AN APPEAL has been launched to fund £2000 worth of treatment to save the life of a cat – and then find him a new owner.
Loveable black-and-white moggy Leo needs the expensive operation to correct his overactive thyroid. When cured, he then needs to find a new home after his owner was forced to give him up following a car crash that meant they could not look after him.
Staff at West Lothian Cats Protection hope the playful puss can undergo specialist treatment with radioactive iodine at the Dick Vet in Edinburgh, becoming an inpatient at the unit’s hospital for about a week.
They say the treatment will completely cure his problem – leaving him with no ongoing problems or need for medication – and are on the hunt for a new home for him.
A spokesman said Leo was a “well-loved cat” whose owner had contacted the branch with a “heavy heart” following a horrendous car accident that meant they were no longer able to care for him.
He said: “Leo has been diagnosed with hypothyroidism, where his thyroid is overactive, and he needs veterinary attention. This treatment does not come cheap, and will cost approximately £2000 in total.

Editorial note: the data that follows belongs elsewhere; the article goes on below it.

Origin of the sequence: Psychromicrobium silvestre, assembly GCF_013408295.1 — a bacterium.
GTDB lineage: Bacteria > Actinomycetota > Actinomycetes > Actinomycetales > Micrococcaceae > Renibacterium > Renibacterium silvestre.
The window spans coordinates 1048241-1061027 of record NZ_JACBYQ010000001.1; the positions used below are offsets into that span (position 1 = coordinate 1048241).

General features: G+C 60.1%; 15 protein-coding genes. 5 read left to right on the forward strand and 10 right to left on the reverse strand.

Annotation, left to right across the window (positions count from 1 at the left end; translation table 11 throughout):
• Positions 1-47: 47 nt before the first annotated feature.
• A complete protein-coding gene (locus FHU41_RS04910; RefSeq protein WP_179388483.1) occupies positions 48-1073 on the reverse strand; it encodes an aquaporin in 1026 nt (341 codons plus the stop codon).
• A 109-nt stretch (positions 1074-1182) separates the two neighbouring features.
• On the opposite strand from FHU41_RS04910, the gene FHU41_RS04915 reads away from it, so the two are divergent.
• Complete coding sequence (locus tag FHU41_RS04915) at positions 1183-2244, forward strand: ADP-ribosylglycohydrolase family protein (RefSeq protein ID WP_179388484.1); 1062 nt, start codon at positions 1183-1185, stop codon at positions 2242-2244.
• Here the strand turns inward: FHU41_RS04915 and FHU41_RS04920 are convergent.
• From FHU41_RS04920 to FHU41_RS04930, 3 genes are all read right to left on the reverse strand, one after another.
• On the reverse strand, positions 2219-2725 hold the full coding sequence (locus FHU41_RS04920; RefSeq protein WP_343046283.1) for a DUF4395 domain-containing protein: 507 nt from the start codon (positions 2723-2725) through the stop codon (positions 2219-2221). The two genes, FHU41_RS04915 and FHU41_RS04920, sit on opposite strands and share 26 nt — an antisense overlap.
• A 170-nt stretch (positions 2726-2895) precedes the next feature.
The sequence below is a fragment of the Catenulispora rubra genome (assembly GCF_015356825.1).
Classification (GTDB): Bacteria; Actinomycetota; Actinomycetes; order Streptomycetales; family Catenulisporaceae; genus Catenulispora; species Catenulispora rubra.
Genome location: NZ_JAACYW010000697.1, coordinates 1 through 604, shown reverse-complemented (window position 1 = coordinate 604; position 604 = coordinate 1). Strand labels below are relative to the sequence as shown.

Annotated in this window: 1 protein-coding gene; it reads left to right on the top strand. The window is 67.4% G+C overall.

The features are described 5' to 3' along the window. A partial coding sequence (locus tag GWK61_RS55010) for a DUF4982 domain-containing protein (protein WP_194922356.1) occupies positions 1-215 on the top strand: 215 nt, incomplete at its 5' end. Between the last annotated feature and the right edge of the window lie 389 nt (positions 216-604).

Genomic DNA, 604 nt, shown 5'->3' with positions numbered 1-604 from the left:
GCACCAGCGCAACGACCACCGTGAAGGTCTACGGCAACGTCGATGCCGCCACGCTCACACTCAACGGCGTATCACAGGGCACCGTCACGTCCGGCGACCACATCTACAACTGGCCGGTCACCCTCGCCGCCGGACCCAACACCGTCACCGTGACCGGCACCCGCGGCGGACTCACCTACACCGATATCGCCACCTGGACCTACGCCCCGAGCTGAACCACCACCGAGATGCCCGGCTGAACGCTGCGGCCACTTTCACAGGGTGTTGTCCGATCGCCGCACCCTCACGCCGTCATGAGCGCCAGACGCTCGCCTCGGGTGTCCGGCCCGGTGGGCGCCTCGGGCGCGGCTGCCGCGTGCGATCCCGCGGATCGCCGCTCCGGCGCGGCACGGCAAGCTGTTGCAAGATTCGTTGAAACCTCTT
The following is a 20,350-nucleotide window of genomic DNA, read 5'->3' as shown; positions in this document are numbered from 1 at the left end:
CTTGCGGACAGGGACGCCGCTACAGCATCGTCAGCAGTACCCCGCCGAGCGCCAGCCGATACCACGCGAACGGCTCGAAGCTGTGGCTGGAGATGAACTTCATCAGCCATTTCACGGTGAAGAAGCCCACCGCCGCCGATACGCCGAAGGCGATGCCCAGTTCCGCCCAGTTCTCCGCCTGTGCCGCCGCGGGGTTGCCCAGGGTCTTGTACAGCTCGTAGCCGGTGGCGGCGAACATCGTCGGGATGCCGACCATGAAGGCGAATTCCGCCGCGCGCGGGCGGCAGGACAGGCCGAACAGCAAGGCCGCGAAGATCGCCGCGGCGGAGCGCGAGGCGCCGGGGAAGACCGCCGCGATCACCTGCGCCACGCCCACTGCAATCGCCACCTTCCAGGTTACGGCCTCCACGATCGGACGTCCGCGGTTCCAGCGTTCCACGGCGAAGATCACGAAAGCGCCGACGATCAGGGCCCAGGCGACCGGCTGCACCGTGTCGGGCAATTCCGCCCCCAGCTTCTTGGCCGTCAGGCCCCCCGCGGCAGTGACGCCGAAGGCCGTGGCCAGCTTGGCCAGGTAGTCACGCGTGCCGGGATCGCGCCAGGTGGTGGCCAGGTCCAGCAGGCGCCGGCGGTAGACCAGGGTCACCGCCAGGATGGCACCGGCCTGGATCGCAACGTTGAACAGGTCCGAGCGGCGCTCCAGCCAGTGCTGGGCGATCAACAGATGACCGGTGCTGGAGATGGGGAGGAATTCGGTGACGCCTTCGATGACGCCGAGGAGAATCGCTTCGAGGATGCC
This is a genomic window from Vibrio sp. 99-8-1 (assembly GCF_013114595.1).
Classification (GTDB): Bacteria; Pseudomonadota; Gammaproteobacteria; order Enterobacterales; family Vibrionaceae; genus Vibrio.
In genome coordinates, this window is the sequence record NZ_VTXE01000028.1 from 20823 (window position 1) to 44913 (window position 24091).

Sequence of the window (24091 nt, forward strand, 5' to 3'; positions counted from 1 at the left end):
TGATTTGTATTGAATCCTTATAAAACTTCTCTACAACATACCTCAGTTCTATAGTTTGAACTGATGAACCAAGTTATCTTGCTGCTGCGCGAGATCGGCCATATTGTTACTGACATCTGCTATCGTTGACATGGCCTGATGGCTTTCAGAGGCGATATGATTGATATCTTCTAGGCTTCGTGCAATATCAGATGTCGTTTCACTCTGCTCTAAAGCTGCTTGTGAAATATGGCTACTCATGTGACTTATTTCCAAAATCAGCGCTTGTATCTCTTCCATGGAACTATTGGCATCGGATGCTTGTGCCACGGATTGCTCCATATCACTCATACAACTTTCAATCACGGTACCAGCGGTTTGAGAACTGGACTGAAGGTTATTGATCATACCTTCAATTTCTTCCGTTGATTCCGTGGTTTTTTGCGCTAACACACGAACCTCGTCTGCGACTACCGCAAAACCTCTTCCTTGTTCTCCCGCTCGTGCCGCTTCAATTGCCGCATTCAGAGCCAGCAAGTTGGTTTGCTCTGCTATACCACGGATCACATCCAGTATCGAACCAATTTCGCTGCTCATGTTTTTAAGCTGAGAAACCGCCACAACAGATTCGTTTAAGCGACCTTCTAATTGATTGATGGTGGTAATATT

“Leo is a loving cat with a very gentle nature – he likes to play and loves to lie close to anybody who is willing to give him attention.
“He is quite talkative and likes to let you know when he arrives on the scene thinking that you have not spotted him and can be loud.
“He also has handsome pink paw pads and is an outdoor cat but does not venture far from sunbathing on the patio.”
Leo’s overactive thyroid has left him anxious and in need of constant food and drink – despite rapidly losing weight as a result of his condition. The Cats Protection appeal has raised £250 from 12 different donors so far to pay for his treatment, but the charity needs a further £1750 to reach its target.
Charity bosses said any extra funds raised would go towards helping “similar cats in need in the West Lothian and Edinburgh area”.
On Saturday, May 24, West Lothian Cats Protection will hold an “Open Homing Day” at Newyearfield Community Centre in Hawk Brae, Livingston, giving people a chance to see many of the cats and kittens who are in its care.